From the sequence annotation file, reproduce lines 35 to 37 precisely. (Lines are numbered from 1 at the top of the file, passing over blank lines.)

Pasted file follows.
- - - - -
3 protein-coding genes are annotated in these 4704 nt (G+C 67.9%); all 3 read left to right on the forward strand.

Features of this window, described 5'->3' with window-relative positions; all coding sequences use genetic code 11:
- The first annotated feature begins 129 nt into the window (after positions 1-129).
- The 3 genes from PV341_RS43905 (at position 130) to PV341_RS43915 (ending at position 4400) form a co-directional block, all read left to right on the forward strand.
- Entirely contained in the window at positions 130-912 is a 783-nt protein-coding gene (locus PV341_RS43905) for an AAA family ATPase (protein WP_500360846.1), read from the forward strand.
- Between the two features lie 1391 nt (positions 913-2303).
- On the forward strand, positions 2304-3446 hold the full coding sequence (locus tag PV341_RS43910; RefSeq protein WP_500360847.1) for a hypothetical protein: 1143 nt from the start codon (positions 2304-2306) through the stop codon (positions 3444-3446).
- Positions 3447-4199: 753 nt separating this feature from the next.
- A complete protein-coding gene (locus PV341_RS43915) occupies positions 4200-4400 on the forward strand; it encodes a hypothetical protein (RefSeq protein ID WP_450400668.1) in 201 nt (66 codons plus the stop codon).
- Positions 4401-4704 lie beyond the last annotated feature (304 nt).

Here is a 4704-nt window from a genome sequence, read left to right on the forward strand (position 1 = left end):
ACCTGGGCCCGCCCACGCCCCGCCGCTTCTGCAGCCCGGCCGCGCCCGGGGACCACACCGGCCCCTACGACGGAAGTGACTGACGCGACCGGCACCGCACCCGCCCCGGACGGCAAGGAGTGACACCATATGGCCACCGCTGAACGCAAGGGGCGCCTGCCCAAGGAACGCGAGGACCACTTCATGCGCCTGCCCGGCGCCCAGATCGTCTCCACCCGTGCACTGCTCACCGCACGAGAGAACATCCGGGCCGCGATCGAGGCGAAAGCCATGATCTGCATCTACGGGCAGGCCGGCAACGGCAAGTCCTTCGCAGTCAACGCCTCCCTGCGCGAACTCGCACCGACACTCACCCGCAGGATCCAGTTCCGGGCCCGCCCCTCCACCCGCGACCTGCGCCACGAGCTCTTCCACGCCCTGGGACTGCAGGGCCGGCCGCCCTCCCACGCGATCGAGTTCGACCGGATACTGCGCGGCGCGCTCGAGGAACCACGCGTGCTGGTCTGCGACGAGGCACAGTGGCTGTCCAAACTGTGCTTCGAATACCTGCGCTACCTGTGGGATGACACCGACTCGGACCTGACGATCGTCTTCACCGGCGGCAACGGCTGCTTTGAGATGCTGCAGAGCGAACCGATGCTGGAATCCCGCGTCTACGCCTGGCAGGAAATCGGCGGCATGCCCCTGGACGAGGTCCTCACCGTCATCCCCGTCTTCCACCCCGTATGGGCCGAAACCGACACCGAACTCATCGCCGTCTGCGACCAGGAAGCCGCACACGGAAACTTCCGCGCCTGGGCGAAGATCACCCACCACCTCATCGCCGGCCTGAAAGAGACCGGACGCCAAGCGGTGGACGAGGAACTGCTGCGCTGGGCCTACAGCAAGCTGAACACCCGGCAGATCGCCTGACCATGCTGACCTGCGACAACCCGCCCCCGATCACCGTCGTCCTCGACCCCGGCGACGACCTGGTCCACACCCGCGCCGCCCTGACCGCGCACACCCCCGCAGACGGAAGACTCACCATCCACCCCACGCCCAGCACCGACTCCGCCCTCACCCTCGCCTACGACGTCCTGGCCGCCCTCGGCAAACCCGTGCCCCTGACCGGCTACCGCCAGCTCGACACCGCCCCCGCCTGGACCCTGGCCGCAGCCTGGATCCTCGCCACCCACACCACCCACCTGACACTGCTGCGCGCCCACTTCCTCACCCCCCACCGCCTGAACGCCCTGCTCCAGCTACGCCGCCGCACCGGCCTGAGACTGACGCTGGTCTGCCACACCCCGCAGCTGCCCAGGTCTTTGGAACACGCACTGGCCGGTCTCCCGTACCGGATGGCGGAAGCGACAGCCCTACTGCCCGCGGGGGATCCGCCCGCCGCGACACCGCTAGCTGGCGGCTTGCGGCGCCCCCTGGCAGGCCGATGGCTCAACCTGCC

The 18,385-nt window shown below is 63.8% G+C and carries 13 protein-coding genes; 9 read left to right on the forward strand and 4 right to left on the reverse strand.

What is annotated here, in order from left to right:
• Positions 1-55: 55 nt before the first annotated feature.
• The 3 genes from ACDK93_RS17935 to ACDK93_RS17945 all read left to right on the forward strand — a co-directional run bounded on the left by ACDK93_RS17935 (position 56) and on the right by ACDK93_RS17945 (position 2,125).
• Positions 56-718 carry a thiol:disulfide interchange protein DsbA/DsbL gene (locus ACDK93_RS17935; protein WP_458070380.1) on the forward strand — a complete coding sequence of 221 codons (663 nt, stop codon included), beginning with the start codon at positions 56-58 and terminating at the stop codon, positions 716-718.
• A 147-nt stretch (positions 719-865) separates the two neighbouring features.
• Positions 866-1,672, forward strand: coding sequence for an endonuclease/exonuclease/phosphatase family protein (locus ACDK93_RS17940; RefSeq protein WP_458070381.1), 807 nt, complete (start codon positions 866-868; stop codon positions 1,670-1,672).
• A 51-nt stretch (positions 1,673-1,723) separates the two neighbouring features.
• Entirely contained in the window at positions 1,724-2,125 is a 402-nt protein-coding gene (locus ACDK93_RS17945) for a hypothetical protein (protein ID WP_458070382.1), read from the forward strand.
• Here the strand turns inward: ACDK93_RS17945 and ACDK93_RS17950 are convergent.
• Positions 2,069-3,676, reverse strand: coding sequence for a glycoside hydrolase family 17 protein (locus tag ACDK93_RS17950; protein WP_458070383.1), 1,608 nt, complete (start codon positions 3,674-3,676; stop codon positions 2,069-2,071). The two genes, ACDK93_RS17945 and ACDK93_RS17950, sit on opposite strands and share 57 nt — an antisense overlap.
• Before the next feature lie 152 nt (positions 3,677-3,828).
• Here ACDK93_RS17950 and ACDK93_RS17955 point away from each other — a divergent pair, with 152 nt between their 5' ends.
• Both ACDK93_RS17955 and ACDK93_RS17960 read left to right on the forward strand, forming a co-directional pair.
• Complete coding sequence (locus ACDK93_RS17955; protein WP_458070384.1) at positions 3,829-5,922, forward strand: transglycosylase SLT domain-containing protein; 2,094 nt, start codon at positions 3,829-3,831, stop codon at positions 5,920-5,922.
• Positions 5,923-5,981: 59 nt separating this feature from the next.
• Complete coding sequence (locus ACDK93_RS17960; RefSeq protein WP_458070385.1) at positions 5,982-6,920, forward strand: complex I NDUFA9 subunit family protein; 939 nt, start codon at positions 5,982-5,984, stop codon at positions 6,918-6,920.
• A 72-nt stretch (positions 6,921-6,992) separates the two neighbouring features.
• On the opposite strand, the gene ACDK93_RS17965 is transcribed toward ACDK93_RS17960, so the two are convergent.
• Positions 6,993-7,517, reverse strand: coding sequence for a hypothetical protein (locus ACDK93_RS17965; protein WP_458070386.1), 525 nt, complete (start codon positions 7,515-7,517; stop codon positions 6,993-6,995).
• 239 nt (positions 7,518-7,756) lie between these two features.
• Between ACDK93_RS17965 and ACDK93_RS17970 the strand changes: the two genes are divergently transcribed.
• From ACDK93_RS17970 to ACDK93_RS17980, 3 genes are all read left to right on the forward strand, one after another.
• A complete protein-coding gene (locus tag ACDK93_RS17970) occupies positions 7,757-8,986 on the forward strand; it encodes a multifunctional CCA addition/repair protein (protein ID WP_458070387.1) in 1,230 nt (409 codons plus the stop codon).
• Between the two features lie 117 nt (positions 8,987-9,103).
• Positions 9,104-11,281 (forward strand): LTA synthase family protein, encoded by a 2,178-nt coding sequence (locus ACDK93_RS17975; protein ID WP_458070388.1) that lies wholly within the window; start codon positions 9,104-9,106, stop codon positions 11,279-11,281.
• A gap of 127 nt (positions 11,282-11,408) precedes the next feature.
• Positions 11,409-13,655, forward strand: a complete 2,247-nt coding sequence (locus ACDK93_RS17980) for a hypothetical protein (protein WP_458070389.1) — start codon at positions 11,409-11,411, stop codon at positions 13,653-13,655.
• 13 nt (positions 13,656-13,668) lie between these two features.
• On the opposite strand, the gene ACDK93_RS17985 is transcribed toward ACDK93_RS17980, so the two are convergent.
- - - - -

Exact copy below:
• From ACDK93_RS17970 to ACDK93_RS17980, 3 genes are all read left to right on the forward strand, one after another.
• A complete protein-coding gene (locus tag ACDK93_RS17970) occupies positions 7,757-8,986 on the forward strand; it encodes a multifunctional CCA addition/repair protein (protein ID WP_458070387.1) in 1,230 nt (409 codons plus the stop codon).
• Between the two features lie 117 nt (positions 8,987-9,103).